The statement from Pew would suggest that Public opinion on Foreign Aid and Donor countries is proportional to the amount of aid that country is receiving. However when reading any information on Public Opinions it is possible that the reason some countries receive a lot of foreign aid is because of their populace’s high public opinion of a donor country, especially one that has historical ties to the donor (i.e. the United States and Western Europe as the United States is the biggest contributor to foreign aid and China has begun investing billions of dollars into African economies to gain leverage (the latter statement is however based on my assumption after reading headlines in passing)). The paper published by Pew however didn’t seem to have that issue, as the populations that showed the greatest support came from Indonesia and Sub-saharan Africa, who historically have always been the main target areas of foreign aid.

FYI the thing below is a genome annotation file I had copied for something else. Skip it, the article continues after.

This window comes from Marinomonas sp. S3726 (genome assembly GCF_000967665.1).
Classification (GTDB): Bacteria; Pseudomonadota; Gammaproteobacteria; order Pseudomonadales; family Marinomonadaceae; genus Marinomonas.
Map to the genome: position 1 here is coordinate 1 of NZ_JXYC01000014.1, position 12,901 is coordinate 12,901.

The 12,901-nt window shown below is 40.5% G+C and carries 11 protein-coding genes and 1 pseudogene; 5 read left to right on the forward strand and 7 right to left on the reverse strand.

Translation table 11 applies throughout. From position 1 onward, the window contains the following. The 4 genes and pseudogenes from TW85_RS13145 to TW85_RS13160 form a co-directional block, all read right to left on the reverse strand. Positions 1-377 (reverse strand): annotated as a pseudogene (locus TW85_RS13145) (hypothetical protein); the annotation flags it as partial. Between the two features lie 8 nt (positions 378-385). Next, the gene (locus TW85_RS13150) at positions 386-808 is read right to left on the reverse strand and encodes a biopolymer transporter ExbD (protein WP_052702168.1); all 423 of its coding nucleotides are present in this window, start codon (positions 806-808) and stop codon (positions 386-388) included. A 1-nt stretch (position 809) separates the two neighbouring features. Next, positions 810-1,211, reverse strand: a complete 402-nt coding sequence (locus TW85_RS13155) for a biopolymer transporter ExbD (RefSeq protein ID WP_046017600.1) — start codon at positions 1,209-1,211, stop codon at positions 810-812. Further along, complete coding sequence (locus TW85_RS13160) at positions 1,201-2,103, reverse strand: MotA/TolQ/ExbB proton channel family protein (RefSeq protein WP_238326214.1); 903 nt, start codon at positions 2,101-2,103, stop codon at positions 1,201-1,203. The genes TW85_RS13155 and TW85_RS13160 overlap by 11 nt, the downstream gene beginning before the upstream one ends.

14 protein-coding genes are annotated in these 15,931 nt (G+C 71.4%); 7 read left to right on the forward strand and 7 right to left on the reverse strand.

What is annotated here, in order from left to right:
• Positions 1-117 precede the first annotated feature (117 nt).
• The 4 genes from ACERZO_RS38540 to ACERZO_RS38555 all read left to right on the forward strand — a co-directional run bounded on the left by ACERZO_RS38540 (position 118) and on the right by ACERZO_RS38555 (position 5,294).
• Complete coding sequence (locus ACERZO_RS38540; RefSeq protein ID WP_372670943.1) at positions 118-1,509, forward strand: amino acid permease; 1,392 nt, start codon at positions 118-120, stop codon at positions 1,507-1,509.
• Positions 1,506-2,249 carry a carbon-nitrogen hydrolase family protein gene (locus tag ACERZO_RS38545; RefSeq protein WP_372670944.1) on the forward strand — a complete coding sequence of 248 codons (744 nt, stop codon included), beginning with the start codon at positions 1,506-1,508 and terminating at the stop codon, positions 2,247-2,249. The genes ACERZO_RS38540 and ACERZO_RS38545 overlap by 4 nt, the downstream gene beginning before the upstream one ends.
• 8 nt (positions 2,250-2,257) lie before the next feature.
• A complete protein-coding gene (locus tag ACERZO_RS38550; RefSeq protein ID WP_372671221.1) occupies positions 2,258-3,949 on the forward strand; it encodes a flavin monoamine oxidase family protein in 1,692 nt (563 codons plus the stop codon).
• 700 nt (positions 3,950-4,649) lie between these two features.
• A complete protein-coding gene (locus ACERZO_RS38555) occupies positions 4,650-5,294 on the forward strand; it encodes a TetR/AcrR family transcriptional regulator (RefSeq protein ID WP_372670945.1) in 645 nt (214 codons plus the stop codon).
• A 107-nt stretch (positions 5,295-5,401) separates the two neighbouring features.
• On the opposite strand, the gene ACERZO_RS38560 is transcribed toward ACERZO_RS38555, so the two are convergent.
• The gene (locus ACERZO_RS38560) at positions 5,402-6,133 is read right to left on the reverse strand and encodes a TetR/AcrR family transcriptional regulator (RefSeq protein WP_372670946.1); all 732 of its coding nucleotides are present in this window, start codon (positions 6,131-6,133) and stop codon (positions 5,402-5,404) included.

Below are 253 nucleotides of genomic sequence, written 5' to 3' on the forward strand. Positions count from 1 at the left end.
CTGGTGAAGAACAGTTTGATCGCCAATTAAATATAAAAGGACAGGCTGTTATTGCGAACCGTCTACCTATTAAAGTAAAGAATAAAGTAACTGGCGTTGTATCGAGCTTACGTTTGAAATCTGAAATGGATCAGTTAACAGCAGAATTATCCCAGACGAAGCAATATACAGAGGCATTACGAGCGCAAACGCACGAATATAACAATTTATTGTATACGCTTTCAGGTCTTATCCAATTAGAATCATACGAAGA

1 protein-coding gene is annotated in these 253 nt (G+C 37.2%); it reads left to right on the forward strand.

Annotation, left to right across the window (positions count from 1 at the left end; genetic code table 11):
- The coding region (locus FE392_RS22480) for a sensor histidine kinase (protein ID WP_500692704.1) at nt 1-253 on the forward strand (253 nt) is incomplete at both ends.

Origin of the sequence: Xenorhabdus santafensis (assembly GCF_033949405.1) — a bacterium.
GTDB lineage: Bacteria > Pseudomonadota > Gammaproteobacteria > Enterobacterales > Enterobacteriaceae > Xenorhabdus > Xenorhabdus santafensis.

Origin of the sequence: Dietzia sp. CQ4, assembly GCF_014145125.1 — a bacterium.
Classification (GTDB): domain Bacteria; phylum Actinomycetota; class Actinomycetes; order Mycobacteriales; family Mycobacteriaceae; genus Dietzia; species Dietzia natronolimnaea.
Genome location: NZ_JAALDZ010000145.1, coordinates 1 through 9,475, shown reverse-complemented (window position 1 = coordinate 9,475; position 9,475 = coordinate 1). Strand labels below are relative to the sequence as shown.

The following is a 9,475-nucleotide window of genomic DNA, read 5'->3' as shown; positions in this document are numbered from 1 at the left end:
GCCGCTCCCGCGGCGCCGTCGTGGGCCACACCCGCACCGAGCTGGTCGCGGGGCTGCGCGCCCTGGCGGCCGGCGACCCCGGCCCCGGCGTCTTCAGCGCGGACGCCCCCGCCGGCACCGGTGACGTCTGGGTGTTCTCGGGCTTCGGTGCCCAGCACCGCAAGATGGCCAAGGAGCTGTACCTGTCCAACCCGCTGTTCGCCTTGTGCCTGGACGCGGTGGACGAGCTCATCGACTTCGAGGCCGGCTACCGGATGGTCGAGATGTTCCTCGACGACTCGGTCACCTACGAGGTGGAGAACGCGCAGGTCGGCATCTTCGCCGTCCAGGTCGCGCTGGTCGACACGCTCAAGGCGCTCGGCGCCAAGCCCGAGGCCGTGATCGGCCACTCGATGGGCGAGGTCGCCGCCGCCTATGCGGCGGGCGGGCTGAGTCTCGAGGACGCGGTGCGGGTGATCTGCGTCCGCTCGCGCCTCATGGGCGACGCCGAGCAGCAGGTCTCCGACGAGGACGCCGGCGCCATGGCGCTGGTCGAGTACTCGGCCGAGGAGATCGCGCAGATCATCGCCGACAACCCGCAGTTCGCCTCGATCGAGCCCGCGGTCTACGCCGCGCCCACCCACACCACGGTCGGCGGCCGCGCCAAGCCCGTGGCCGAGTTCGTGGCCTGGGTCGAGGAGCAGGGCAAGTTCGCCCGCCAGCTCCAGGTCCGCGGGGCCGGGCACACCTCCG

Corruption is an issue in almost any form of government, but it could still set a potentially dangerous precedent where aid is intentionally mishandled and then aid is still sent to counteract that loss. That incentivizes corrupt governments to follow a similar model, as a matter of fact this can already be seen in the Democratic People’s Republic of Korea (DPRK), where the government receives food aid, redistributes it unfairly by inflating prices several times beyond their original value, and continues demanding food aid or they threaten to limit the population’s access by inflating prices even further.